5 Habits Every Writer Must Develop

Writing requires talent. Writing requires skill. If you don't have much talent, you can develop your skill.

There is however a third component to writing that every writer can develop and that is forming good habits. What habits do you need to become a writer?  Glad you asked.

1) Write every day.

You want to be a writer? You have to write. You can talk about your plot all day long. You can map character arcs and tell me about your world building, but unless you sit your bum in the chair, you are not a writer.

Don't talk about it. Write it. And try to write every day. Now, notice I didn't say write on your WIP every day. I don't do that. Some days are tough, but I try to write something, a letter, a journal entry or a note even when I can't get to the keyboard to work on a project. Why write every day? Writing something will keep you in the habit of remembering why you are here.

2) Keep a writing notebook. (Or two or three...)

Ideas come in a flash. Sometimes in the mid-night wakings, I have brilliant ideas. I don't need to writ them down, I tell myself.  I'll remember them. They're too awesome to forget. Sure enough, morning dawns and I've forgotten. Keep a journal. Jot down ideas. Keep it by your bedside. It can be digital. It can be a recording device. But I promise you, if you don't record these ideas, they will be lost.

3) Read.

I know this sounds intuitive and what writer doens't love to read? But sometimes I get so caught up in my life that I forget to read. Reading is fuel for your writing. I've heard to read twice as many words as you write. If your word count is 10k for the week, read at least 20k. (For me it's not about reading enough, it's about having the self-discipline to stop reading.)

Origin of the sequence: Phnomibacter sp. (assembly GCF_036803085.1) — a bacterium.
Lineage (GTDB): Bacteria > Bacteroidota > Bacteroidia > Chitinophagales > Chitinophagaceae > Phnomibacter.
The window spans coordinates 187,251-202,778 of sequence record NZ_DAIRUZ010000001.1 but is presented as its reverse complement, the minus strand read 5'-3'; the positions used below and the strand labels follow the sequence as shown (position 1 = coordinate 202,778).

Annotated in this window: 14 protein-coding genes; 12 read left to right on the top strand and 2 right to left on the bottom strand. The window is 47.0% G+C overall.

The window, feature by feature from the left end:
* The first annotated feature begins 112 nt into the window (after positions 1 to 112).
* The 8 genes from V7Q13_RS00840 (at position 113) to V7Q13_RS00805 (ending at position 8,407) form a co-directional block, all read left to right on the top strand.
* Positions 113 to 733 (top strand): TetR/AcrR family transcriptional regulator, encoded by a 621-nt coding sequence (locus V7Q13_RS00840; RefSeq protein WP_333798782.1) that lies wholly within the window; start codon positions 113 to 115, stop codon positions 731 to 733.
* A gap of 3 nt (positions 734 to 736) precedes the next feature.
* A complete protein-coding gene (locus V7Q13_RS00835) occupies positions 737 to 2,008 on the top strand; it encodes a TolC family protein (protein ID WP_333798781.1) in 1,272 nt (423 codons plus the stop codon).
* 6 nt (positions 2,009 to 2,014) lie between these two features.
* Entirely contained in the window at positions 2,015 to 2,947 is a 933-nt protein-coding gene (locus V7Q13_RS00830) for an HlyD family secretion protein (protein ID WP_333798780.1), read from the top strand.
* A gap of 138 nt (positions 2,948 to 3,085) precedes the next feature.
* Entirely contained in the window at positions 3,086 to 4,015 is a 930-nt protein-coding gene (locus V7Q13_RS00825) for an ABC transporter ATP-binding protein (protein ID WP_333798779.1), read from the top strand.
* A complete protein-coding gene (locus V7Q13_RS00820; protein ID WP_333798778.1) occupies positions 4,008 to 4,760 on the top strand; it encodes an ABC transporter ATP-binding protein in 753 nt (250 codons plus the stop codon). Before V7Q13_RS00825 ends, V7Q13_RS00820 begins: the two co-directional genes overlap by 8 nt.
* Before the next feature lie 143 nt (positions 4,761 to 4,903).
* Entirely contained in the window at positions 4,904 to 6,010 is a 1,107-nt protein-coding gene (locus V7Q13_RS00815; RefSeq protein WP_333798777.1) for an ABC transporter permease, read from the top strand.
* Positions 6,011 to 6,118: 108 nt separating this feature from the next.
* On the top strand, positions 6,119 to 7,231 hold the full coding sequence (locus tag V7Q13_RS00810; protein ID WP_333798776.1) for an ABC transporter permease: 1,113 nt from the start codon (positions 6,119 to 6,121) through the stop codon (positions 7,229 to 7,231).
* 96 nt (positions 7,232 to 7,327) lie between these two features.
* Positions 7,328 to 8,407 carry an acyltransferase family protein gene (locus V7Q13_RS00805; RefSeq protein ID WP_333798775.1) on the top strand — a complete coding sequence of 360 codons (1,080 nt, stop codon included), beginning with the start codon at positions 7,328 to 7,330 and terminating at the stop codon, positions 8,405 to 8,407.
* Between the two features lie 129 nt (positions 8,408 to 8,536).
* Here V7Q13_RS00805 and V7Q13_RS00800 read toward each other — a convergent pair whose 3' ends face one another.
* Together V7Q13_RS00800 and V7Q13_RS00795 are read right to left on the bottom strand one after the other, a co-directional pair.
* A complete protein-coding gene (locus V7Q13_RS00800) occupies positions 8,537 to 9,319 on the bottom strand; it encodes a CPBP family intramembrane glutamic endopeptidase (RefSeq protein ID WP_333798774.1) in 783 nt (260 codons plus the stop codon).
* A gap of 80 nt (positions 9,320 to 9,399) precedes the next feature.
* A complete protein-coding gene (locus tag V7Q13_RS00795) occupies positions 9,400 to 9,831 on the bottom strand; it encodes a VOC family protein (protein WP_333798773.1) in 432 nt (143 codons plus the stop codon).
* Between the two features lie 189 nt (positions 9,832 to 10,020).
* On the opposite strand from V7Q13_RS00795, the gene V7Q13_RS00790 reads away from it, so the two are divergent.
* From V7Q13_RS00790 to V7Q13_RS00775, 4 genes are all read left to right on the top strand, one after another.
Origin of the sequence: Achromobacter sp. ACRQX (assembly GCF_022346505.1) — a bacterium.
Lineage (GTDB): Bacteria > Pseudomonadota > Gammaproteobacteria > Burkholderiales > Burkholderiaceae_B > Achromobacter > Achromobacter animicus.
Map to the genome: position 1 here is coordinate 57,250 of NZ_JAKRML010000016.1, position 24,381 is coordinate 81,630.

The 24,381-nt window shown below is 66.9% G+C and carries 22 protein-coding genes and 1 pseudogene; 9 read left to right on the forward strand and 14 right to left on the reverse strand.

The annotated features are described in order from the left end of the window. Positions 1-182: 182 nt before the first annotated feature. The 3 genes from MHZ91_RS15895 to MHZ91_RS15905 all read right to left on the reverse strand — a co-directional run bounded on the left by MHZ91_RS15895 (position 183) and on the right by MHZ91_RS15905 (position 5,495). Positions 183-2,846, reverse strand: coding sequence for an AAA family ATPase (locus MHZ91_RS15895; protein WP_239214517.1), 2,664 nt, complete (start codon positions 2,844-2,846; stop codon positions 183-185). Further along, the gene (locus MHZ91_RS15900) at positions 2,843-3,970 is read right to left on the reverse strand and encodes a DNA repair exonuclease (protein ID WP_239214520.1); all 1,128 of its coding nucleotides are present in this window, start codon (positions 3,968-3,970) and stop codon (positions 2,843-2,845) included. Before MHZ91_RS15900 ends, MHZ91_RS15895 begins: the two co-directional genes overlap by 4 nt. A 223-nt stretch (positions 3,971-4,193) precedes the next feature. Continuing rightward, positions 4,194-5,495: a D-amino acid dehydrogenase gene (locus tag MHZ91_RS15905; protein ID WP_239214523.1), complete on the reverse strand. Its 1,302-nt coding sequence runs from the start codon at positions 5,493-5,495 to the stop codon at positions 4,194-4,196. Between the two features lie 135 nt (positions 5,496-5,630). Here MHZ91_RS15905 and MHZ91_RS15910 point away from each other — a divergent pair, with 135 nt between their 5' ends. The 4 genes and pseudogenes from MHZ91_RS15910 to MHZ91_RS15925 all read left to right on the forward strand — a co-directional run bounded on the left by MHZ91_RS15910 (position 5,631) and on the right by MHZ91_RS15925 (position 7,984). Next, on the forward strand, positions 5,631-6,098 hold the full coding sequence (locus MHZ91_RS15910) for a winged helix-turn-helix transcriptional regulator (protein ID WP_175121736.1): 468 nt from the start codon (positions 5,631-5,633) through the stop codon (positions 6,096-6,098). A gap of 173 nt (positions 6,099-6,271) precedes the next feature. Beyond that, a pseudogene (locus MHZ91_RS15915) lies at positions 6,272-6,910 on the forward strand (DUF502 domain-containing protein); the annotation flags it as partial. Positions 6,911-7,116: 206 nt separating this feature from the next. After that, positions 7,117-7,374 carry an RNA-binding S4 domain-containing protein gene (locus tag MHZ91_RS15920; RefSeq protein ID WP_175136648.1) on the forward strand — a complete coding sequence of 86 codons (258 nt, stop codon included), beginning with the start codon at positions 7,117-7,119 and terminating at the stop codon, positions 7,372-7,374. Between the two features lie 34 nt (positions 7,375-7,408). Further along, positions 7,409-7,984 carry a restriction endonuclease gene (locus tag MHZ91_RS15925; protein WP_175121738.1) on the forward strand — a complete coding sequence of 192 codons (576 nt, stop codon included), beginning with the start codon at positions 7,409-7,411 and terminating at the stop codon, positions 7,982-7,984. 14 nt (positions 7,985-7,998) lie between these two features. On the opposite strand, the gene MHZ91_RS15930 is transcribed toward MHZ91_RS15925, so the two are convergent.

4) Analyze, analyze, analyze.

Now that I've written it three times, I will never forget how to write it. But I'm serious. While you're reading, try not to get sucked into the story and try to see it as a writer instead of a reader. What is working for you and why? Did something prick at your emotions? What did the author do? If a story isn't holding your attention, what went wrong? Pick things apart. It's okay to critique something just don't be critical. You can do this with writings in your genre, out of your genre, or even movies. I like movies because it's a shared experience and I can talk with family members about what worked for them. Sometimes I get too in my analytical brain and I miss a key emotional point so it's good to get feedback from others.

5) Eat humble pie.

Get ready for rejections. Get used to critical feedback. Be prepared negative reviews. Many things are difficult about being a writer, but the best habit I think you can get into is to not take things too personally. Rejections will happen. You'll get negative feedback on your work, at least I hope you have someone honestly evaluating your work. And not everybody will love your work, even after it's been published. If you get into a habit of positive self-talk, you'll be so much happier. The world is an ugly place. You don't need to be ugly to yourself.

There are more habits. Any writers out there want to share what habits they've developed?  What's worked for you? What doesn't work for you? Do you have a routine you love?


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